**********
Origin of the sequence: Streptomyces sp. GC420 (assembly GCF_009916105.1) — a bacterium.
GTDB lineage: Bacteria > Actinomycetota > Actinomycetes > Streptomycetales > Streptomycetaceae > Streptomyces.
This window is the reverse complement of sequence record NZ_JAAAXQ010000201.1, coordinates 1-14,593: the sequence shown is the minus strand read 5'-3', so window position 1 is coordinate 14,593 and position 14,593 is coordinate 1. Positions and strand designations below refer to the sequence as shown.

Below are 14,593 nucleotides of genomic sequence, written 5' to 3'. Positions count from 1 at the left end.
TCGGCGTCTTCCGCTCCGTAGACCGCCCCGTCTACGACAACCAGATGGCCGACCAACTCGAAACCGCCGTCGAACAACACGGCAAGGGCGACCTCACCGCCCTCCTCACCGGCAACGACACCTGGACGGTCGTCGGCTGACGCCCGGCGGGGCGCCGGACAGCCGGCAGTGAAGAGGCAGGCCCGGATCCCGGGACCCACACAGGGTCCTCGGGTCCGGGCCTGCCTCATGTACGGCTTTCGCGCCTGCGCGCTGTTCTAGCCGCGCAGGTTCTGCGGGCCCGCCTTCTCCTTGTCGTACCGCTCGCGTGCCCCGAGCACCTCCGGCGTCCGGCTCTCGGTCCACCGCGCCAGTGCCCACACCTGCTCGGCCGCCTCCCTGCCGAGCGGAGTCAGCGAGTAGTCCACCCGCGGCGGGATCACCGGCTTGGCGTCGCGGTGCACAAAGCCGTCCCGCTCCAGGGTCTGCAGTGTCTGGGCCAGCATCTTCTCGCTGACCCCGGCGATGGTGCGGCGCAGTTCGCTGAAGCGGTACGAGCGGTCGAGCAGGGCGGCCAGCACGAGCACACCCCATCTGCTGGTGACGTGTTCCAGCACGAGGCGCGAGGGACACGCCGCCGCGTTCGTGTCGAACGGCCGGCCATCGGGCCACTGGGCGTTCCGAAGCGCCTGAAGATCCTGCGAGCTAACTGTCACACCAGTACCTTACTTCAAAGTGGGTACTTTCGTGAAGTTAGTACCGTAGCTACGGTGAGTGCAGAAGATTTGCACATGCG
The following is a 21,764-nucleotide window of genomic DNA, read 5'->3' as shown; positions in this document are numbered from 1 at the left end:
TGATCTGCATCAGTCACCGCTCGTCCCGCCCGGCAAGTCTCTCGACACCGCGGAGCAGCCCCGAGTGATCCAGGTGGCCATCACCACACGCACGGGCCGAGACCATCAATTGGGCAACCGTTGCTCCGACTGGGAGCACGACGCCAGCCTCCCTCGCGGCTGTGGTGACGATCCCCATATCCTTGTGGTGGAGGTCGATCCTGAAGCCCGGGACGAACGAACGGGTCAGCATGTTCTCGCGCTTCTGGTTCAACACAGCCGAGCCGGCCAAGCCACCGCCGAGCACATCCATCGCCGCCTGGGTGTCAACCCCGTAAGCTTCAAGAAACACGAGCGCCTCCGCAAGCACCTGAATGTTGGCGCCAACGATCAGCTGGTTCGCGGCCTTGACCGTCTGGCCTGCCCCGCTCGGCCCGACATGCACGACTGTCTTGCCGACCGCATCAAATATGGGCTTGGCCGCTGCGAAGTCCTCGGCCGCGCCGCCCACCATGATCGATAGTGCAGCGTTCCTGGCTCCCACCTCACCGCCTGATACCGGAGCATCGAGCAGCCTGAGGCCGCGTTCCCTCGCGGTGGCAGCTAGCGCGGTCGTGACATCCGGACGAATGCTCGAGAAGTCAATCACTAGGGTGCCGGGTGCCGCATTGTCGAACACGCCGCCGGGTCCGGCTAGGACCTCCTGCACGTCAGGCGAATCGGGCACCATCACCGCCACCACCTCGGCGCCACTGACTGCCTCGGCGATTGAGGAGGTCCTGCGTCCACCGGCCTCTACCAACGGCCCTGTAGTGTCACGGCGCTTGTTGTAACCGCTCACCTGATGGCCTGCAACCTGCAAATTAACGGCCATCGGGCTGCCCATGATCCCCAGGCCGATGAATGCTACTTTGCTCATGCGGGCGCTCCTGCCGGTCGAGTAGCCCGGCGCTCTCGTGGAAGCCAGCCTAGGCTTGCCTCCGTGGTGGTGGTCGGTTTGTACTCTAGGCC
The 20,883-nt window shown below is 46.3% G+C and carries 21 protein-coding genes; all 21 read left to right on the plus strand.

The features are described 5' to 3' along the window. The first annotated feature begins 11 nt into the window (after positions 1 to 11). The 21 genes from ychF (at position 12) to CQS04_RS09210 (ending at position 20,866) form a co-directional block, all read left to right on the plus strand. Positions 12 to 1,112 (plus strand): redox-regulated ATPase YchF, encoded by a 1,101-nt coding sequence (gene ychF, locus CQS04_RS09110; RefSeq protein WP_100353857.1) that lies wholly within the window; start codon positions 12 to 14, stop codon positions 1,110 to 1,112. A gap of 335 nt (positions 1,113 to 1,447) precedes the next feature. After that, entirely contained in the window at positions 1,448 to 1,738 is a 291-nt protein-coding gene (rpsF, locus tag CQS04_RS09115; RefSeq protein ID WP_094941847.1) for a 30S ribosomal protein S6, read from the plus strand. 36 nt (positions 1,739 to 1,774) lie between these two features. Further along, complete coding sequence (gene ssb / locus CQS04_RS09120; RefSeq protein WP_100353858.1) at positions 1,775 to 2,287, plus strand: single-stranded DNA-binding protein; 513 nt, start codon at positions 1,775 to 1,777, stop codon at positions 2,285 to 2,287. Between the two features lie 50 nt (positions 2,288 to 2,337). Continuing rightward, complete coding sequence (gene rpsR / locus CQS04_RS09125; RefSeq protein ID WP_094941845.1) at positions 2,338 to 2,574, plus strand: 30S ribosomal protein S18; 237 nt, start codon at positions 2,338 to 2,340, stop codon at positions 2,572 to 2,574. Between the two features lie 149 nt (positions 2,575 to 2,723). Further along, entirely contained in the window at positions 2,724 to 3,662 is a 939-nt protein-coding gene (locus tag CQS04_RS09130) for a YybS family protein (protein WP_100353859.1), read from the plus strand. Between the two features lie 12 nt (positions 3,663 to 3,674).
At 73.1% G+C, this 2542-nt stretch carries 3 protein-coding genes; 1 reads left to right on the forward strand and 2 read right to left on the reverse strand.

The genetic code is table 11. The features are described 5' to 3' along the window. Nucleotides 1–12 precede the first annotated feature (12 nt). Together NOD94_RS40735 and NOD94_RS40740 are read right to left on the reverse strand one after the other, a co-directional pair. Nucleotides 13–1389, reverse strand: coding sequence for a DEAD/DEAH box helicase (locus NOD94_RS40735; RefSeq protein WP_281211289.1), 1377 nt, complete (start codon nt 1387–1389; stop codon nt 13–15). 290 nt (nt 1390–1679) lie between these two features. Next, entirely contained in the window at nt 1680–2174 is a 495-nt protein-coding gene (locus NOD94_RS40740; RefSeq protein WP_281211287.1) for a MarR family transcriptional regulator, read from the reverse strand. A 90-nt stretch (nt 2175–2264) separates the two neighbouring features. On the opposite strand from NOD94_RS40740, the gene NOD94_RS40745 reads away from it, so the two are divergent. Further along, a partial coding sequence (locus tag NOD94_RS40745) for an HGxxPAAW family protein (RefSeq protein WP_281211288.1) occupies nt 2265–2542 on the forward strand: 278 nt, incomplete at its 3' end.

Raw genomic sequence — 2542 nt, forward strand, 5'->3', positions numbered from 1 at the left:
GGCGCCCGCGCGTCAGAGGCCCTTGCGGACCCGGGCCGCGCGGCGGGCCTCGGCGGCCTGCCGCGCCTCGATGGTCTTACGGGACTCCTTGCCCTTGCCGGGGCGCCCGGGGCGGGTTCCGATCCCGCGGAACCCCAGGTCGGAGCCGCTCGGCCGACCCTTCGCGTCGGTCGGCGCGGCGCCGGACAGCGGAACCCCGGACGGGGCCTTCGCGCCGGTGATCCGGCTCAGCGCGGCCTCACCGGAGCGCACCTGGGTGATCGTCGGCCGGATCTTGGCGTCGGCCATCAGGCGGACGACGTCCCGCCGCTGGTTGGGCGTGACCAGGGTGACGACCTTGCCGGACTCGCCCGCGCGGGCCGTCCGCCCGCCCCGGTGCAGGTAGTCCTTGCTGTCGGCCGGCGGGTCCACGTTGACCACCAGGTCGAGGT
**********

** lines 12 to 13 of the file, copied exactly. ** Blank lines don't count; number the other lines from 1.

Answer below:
Raw genomic sequence — 2542 nt, forward strand, 5'->3', positions numbered from 1 at the left:
GGCGCCCGCGCGTCAGAGGCCCTTGCGGACCCGGGCCGCGCGGCGGGCCTCGGCGGCCTGCCGCGCCTCGATGGTCTTACGGGACTCCTTGCCCTTGCCGGGGCGCCCGGGGCGGGTTCCGATCCCGCGGAACCCCAGGTCGGAGCCGCTCGGCCGACCCTTCGCGTCGGTCGGCGCGGCGCCGGACAGCGGAACCCCGGACGGGGCCTTCGCGCCGGTGATCCGGCTCAGCGCGGCCTCACCGGAGCGCACCTGGGTGATCGTCGGCCGGATCTTGGCGTCGGCCATCAGGCGGACGACGTCCCGCCGCTGGTTGGGCGTGACCAGGGTGACGACCTTGCCGGACTCGCCCGCGCGGGCCGTCCGCCCGCCCCGGTGCAGGTAGTCCTTGCTGTCGGCCGGCGGGTCCACGTTGACCACCAGGTCGAGGT